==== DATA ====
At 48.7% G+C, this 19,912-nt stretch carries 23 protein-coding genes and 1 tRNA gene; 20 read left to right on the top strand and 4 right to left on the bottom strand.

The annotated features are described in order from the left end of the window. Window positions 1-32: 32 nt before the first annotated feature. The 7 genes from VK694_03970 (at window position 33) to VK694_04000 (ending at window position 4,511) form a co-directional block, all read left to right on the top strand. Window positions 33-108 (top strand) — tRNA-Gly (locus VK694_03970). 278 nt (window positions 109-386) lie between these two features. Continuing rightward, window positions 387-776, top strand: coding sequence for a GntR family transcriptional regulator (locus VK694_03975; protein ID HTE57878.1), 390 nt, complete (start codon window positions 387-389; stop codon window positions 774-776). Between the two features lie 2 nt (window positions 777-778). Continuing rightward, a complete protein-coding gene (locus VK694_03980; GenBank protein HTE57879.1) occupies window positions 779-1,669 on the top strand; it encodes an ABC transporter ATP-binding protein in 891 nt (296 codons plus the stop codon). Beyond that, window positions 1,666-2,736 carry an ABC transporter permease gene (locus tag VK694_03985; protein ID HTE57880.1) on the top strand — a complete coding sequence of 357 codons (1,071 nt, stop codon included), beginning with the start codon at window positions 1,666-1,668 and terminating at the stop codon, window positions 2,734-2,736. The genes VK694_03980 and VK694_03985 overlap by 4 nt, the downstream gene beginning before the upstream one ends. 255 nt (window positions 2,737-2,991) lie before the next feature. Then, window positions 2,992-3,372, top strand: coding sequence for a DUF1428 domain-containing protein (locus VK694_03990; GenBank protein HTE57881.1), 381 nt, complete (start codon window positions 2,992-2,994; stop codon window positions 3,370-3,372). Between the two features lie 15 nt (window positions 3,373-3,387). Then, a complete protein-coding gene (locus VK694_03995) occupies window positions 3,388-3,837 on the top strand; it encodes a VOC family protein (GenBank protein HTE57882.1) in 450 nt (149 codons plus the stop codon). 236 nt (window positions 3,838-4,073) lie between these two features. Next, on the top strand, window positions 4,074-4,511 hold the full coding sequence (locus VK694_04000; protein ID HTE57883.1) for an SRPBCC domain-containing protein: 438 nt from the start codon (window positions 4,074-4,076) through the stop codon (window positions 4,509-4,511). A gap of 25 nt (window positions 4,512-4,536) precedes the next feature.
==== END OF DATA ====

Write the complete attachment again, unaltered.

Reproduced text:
At 48.7% G+C, this 19,912-nt stretch carries 23 protein-coding genes and 1 tRNA gene; 20 read left to right on the top strand and 4 right to left on the bottom strand.

The annotated features are described in order from the left end of the window. Window positions 1-32: 32 nt before the first annotated feature. The 7 genes from VK694_03970 (at window position 33) to VK694_04000 (ending at window position 4,511) form a co-directional block, all read left to right on the top strand. Window positions 33-108 (top strand) — tRNA-Gly (locus VK694_03970). 278 nt (window positions 109-386) lie between these two features. Continuing rightward, window positions 387-776, top strand: coding sequence for a GntR family transcriptional regulator (locus VK694_03975; protein ID HTE57878.1), 390 nt, complete (start codon window positions 387-389; stop codon window positions 774-776). Between the two features lie 2 nt (window positions 777-778). Continuing rightward, a complete protein-coding gene (locus VK694_03980; GenBank protein HTE57879.1) occupies window positions 779-1,669 on the top strand; it encodes an ABC transporter ATP-binding protein in 891 nt (296 codons plus the stop codon). Beyond that, window positions 1,666-2,736 carry an ABC transporter permease gene (locus tag VK694_03985; protein ID HTE57880.1) on the top strand — a complete coding sequence of 357 codons (1,071 nt, stop codon included), beginning with the start codon at window positions 1,666-1,668 and terminating at the stop codon, window positions 2,734-2,736. The genes VK694_03980 and VK694_03985 overlap by 4 nt, the downstream gene beginning before the upstream one ends. 255 nt (window positions 2,737-2,991) lie before the next feature. Then, window positions 2,992-3,372, top strand: coding sequence for a DUF1428 domain-containing protein (locus VK694_03990; GenBank protein HTE57881.1), 381 nt, complete (start codon window positions 2,992-2,994; stop codon window positions 3,370-3,372). Between the two features lie 15 nt (window positions 3,373-3,387). Then, a complete protein-coding gene (locus VK694_03995) occupies window positions 3,388-3,837 on the top strand; it encodes a VOC family protein (GenBank protein HTE57882.1) in 450 nt (149 codons plus the stop codon). 236 nt (window positions 3,838-4,073) lie between these two features. Next, on the top strand, window positions 4,074-4,511 hold the full coding sequence (locus VK694_04000; protein ID HTE57883.1) for an SRPBCC domain-containing protein: 438 nt from the start codon (window positions 4,074-4,076) through the stop codon (window positions 4,509-4,511). A gap of 25 nt (window positions 4,512-4,536) precedes the next feature.